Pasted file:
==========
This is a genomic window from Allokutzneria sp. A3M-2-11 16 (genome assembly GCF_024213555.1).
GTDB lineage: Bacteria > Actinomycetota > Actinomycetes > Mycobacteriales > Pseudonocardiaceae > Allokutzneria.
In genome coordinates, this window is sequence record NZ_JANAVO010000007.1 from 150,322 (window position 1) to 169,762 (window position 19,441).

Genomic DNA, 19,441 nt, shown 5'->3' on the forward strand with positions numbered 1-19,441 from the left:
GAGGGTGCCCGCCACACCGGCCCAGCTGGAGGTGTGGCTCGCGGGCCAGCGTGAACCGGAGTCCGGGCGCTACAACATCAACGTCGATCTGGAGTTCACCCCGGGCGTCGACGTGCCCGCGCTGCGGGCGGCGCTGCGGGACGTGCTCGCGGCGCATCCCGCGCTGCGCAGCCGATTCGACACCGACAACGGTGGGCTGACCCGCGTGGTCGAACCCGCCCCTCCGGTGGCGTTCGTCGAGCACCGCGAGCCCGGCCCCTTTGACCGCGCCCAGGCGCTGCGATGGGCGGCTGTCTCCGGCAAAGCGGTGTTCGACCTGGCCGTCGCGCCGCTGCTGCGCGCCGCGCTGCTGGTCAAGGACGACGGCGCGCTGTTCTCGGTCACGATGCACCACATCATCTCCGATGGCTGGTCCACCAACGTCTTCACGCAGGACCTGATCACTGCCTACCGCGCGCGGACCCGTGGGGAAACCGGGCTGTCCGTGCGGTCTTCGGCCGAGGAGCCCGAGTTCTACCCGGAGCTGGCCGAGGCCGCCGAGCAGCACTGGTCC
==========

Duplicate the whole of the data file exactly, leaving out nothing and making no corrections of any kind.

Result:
This is a genomic window from Allokutzneria sp. A3M-2-11 16 (genome assembly GCF_024213555.1).
GTDB lineage: Bacteria > Actinomycetota > Actinomycetes > Mycobacteriales > Pseudonocardiaceae > Allokutzneria.
In genome coordinates, this window is sequence record NZ_JANAVO010000007.1 from 150,322 (window position 1) to 169,762 (window position 19,441).

Genomic DNA, 19,441 nt, shown 5'->3' on the forward strand with positions numbered 1-19,441 from the left:
GAGGGTGCCCGCCACACCGGCCCAGCTGGAGGTGTGGCTCGCGGGCCAGCGTGAACCGGAGTCCGGGCGCTACAACATCAACGTCGATCTGGAGTTCACCCCGGGCGTCGACGTGCCCGCGCTGCGGGCGGCGCTGCGGGACGTGCTCGCGGCGCATCCCGCGCTGCGCAGCCGATTCGACACCGACAACGGTGGGCTGACCCGCGTGGTCGAACCCGCCCCTCCGGTGGCGTTCGTCGAGCACCGCGAGCCCGGCCCCTTTGACCGCGCCCAGGCGCTGCGATGGGCGGCTGTCTCCGGCAAAGCGGTGTTCGACCTGGCCGTCGCGCCGCTGCTGCGCGCCGCGCTGCTGGTCAAGGACGACGGCGCGCTGTTCTCGGTCACGATGCACCACATCATCTCCGATGGCTGGTCCACCAACGTCTTCACGCAGGACCTGATCACTGCCTACCGCGCGCGGACCCGTGGGGAAACCGGGCTGTCCGTGCGGTCTTCGGCCGAGGAGCCCGAGTTCTACCCGGAGCTGGCCGAGGCCGCCGAGCAGCACTGGTCC